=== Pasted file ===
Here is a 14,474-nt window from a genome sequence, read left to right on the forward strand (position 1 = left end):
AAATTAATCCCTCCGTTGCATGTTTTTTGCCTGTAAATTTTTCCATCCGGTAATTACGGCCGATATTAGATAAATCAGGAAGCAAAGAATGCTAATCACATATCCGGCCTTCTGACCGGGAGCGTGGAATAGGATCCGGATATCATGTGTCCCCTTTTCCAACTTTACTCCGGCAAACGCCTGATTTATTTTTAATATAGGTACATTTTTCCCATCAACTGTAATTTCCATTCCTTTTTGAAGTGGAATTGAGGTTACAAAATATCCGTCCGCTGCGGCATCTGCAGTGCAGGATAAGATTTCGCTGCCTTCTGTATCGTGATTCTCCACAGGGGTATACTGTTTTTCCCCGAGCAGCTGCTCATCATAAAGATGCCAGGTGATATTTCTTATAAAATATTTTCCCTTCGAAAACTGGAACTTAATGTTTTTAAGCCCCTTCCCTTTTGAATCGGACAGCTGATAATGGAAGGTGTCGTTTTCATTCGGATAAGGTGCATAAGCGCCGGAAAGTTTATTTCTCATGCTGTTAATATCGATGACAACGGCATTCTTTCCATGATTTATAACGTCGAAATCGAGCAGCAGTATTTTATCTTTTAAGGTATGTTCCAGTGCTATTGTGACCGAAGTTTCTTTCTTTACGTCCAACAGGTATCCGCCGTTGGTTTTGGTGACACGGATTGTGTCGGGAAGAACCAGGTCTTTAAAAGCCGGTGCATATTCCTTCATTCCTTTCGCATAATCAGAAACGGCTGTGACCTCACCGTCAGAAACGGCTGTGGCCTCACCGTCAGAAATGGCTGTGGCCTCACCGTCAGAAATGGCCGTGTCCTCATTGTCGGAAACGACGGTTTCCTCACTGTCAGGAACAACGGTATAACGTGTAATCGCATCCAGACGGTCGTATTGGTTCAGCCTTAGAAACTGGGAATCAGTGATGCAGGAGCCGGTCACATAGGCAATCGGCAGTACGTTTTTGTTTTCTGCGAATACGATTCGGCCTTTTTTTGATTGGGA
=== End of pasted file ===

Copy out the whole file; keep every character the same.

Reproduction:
Here is a 14,474-nt window from a genome sequence, read left to right on the forward strand (position 1 = left end):
AAATTAATCCCTCCGTTGCATGTTTTTTGCCTGTAAATTTTTCCATCCGGTAATTACGGCCGATATTAGATAAATCAGGAAGCAAAGAATGCTAATCACATATCCGGCCTTCTGACCGGGAGCGTGGAATAGGATCCGGATATCATGTGTCCCCTTTTCCAACTTTACTCCGGCAAACGCCTGATTTATTTTTAATATAGGTACATTTTTCCCATCAACTGTAATTTCCATTCCTTTTTGAAGTGGAATTGAGGTTACAAAATATCCGTCCGCTGCGGCATCTGCAGTGCAGGATAAGATTTCGCTGCCTTCTGTATCGTGATTCTCCACAGGGGTATACTGTTTTTCCCCGAGCAGCTGCTCATCATAAAGATGCCAGGTGATATTTCTTATAAAATATTTTCCCTTCGAAAACTGGAACTTAATGTTTTTAAGCCCCTTCCCTTTTGAATCGGACAGCTGATAATGGAAGGTGTCGTTTTCATTCGGATAAGGTGCATAAGCGCCGGAAAGTTTATTTCTCATGCTGTTAATATCGATGACAACGGCATTCTTTCCATGATTTATAACGTCGAAATCGAGCAGCAGTATTTTATCTTTTAAGGTATGTTCCAGTGCTATTGTGACCGAAGTTTCTTTCTTTACGTCCAACAGGTATCCGCCGTTGGTTTTGGTGACACGGATTGTGTCGGGAAGAACCAGGTCTTTAAAAGCCGGTGCATATTCCTTCATTCCTTTCGCATAATCAGAAACGGCTGTGACCTCACCGTCAGAAACGGCTGTGGCCTCACCGTCAGAAATGGCTGTGGCCTCACCGTCAGAAATGGCCGTGTCCTCATTGTCGGAAACGACGGTTTCCTCACTGTCAGGAACAACGGTATAACGTGTAATCGCATCCAGACGGTCGTATTGGTTCAGCCTTAGAAACTGGGAATCAGTGATGCAGGAGCCGGTCACATAGGCAATCGGCAGTACGTTTTTGTTTTCTGCGAATACGATTCGGCCTTTTTTTGATTGGGA